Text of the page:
During the summer of 2011, MIR Appraisal received an inquiry from a client in central Illinois, with regard to a large sculpture installed in the backyard of their beautiful estate. Although previous art world sources, including auction house specialists and other experts, had deemed the sculpture inauthentic and relatively worthless, the client remained convinced of its value and sought an additional opinion from MIR Appraisal’s senior appraiser.
The initial photographs of the work indicated that further investigation was needed, and our senior appraiser traveled to the estate to view and evaluate the sculpture on-site. This on-site visit initiated a lengthy research process that would ultimately result in the authentication of a museum-quality Hermon Atkins MacNeil bronze sculpture.
The story of this sculpture begins with the artist himself. American sculptor Hermon Atkins MacNeil was born on a Massachusetts farm in 1866 and studied at the Normal Art School in Boston. Following his graduation, he moved first to Cornell, New York to study industrial art and modeling, and then to Paris in1888 to study sculpture. MacNeil immersed himself in the artistic culture of late 19th century Paris, and studied at the illustrious École des Beaux-Arts and Académie Julian under sculptors Henri Chapu and Alexander Falguiere.
In 1891, MacNeil left Paris to settle in Chicago, where his sculptures were exhibited in the 1893 Columbian Exposition. At this time, MacNeil was also introduced to the Native American cultures featured in Buffalo Bill’s Wild West shows. MacNeil developed a keen interest in the Native American community that would shape his life and work for the rest of his life. The sculptor traveled to the American Southwest to observe the Native American cultures in their native environments, which gave his sculptures a highly documentary quality.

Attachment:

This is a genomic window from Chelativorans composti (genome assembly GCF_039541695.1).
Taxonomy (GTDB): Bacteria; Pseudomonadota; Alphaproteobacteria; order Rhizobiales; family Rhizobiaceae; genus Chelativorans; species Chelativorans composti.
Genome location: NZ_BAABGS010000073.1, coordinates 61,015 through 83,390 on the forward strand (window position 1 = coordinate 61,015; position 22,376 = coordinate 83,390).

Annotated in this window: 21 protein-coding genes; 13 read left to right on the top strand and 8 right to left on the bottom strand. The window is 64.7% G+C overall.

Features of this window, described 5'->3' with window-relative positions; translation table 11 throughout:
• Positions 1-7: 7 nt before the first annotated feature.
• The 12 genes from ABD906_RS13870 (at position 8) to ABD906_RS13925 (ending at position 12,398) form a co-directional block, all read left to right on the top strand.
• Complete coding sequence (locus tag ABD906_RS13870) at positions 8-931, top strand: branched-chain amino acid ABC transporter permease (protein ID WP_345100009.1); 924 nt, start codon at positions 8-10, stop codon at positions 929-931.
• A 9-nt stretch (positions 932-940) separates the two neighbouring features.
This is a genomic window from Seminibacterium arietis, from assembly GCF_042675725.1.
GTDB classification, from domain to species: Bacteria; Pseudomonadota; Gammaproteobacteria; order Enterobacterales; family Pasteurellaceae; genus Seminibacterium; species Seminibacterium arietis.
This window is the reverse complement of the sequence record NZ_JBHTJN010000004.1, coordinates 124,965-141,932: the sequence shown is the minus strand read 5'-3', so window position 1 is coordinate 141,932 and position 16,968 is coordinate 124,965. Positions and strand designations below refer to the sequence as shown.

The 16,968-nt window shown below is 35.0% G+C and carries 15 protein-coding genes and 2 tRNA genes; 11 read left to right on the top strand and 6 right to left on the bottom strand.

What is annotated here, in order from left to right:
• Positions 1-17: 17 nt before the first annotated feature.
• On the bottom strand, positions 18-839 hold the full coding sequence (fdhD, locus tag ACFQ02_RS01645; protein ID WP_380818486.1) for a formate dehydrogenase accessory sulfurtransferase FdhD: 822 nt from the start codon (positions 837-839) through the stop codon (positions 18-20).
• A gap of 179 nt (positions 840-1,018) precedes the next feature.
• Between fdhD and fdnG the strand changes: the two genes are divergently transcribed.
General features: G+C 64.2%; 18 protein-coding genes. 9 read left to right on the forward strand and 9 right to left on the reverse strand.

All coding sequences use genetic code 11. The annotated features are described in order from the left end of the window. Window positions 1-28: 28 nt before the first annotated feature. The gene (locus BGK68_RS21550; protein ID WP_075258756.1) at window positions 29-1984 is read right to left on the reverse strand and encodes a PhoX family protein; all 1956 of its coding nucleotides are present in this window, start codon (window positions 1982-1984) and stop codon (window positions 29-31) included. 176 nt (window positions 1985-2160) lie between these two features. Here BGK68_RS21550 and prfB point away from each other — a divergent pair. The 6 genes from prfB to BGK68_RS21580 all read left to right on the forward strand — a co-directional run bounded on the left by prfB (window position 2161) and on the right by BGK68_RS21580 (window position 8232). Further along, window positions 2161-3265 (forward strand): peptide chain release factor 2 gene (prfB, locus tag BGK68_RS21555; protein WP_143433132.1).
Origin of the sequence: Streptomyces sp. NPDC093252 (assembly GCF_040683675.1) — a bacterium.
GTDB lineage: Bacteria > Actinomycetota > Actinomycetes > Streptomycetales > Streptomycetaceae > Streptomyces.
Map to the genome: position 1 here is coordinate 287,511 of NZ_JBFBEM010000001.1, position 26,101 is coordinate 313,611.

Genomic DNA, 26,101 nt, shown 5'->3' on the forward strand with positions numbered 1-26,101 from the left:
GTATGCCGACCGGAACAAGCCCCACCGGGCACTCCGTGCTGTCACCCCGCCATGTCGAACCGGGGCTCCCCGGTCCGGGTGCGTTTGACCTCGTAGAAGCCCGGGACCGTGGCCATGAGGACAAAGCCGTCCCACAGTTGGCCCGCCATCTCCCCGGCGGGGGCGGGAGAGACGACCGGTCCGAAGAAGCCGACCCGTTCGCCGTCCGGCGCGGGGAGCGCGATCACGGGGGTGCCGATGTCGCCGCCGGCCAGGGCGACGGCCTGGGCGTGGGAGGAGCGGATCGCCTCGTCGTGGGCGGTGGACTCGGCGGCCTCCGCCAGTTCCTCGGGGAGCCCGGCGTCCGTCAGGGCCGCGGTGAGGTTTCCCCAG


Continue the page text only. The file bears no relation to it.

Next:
In 1895, MacNeil was awarded the Rinehart Roman Scholarship, which took him to Rome to study Classical sculpture. MacNeil applied Classical techniques and styles to his Native American subjects, as exemplified by his most well-known sculpture, The Sun Vow. The base of the sculpture is marked “R.R.S.” in honor of the scholarship that brought him to Rome.
Upon his return to America at the turn of the 20th century, MacNeil’s sculptures were well known and widely admired. He was awarded several key commissions, including the Standing Liberty Quarter (1916), the Marquette building in Chicago, and the east pediment of the U.S. Supreme Court in Washington D.C. He lived and worked in New York until his death in 1947.
The Sun Vow describes a coming-of-age ritual within the Native American culture. To achieve warrior status within the tribe, a young boy must shoot an arrow into the sun. If his elder cannot see the arrow in the blinding sunlight, the boy has successfully matured from boyhood to manhood. MacNeil’s image depicts the moment following the arrow’s release, and both the elder chieftain and the boy gaze into the sunlight. The boy’s delicate and childlike features, defined musculature and curved pose reflect the Classical influences that MacNeil explored during his time in Rome. The tight, centralized composition reflects the close relationship and strong bond between elder and boy, both locked in an intimate moment of shared suspense. The boy’s elongated arm draws the eye upwards, and serves as a reminder of the unseen arrow that defines the composition.